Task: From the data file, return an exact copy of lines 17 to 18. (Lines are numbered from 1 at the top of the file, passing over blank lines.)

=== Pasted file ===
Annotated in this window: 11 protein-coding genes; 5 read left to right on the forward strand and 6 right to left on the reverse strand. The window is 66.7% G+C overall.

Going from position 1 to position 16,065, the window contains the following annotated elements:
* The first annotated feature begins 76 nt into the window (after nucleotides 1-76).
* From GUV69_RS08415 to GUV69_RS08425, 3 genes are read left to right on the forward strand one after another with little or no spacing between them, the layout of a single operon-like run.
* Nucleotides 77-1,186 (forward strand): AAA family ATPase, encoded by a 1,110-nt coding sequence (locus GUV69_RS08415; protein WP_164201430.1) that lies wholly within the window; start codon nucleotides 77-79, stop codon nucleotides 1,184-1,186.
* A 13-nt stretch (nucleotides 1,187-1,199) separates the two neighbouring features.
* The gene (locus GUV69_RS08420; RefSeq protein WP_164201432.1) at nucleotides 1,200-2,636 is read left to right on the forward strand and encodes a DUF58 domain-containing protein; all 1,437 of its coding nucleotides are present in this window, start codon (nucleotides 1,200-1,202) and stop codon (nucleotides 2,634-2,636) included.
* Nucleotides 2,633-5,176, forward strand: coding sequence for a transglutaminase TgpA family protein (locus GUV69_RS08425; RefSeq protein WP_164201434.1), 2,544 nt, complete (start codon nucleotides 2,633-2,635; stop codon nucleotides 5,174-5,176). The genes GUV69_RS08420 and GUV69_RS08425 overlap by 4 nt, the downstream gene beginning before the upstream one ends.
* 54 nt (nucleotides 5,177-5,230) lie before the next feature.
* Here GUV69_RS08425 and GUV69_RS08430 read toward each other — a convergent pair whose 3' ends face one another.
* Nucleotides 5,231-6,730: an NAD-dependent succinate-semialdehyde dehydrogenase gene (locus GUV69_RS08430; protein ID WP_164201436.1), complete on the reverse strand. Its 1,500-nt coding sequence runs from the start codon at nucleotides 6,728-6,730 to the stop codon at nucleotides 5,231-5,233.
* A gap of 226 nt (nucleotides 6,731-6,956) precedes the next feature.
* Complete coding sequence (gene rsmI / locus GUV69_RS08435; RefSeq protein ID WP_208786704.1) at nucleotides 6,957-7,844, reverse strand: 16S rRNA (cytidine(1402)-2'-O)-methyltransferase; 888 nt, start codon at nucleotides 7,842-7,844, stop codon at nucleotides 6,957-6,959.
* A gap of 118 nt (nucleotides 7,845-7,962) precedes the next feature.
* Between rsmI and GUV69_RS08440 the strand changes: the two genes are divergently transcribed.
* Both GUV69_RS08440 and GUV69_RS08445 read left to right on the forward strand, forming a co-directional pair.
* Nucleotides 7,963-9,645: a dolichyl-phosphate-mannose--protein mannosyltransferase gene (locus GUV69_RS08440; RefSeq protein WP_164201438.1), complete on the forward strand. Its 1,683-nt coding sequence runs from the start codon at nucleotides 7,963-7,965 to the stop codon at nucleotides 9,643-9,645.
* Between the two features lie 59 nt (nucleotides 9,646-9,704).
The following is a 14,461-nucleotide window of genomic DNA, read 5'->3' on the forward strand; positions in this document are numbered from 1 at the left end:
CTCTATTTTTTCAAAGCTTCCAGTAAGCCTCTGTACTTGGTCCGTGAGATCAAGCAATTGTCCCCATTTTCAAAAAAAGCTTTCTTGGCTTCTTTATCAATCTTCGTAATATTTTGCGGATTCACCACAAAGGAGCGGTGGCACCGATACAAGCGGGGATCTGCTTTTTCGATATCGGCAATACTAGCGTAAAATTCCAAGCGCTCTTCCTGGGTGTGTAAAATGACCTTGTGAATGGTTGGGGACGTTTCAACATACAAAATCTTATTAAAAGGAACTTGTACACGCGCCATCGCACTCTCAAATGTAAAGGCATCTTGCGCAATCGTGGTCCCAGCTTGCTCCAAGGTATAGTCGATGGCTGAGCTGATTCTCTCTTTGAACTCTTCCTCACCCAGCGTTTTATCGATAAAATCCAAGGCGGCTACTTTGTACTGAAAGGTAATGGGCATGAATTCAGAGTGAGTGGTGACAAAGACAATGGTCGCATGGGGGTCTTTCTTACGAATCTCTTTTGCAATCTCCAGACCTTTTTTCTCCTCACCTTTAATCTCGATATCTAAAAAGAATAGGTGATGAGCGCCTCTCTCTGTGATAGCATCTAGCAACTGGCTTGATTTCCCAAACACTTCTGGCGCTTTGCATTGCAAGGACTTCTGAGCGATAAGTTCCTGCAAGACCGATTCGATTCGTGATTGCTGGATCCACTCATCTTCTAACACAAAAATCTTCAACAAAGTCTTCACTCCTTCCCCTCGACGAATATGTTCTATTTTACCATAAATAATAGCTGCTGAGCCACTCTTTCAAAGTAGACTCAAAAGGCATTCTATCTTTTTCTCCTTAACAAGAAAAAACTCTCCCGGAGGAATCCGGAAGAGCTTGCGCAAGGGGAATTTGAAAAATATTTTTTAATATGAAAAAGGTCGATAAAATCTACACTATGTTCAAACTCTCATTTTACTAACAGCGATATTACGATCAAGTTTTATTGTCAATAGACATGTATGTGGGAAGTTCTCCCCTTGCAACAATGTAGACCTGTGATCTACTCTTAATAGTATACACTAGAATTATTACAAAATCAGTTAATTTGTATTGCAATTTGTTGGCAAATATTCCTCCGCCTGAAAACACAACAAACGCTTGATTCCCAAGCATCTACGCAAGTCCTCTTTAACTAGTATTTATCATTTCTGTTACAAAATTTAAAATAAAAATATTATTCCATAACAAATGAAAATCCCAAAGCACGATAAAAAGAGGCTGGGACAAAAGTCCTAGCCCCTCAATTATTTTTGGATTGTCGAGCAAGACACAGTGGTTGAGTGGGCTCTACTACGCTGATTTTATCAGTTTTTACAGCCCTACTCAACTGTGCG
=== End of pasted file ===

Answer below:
* Nucleotides 7,963-9,645: a dolichyl-phosphate-mannose--protein mannosyltransferase gene (locus GUV69_RS08440; RefSeq protein WP_164201438.1), complete on the forward strand. Its 1,683-nt coding sequence runs from the start codon at nucleotides 7,963-7,965 to the stop codon at nucleotides 9,643-9,645.
* Between the two features lie 59 nt (nucleotides 9,646-9,704).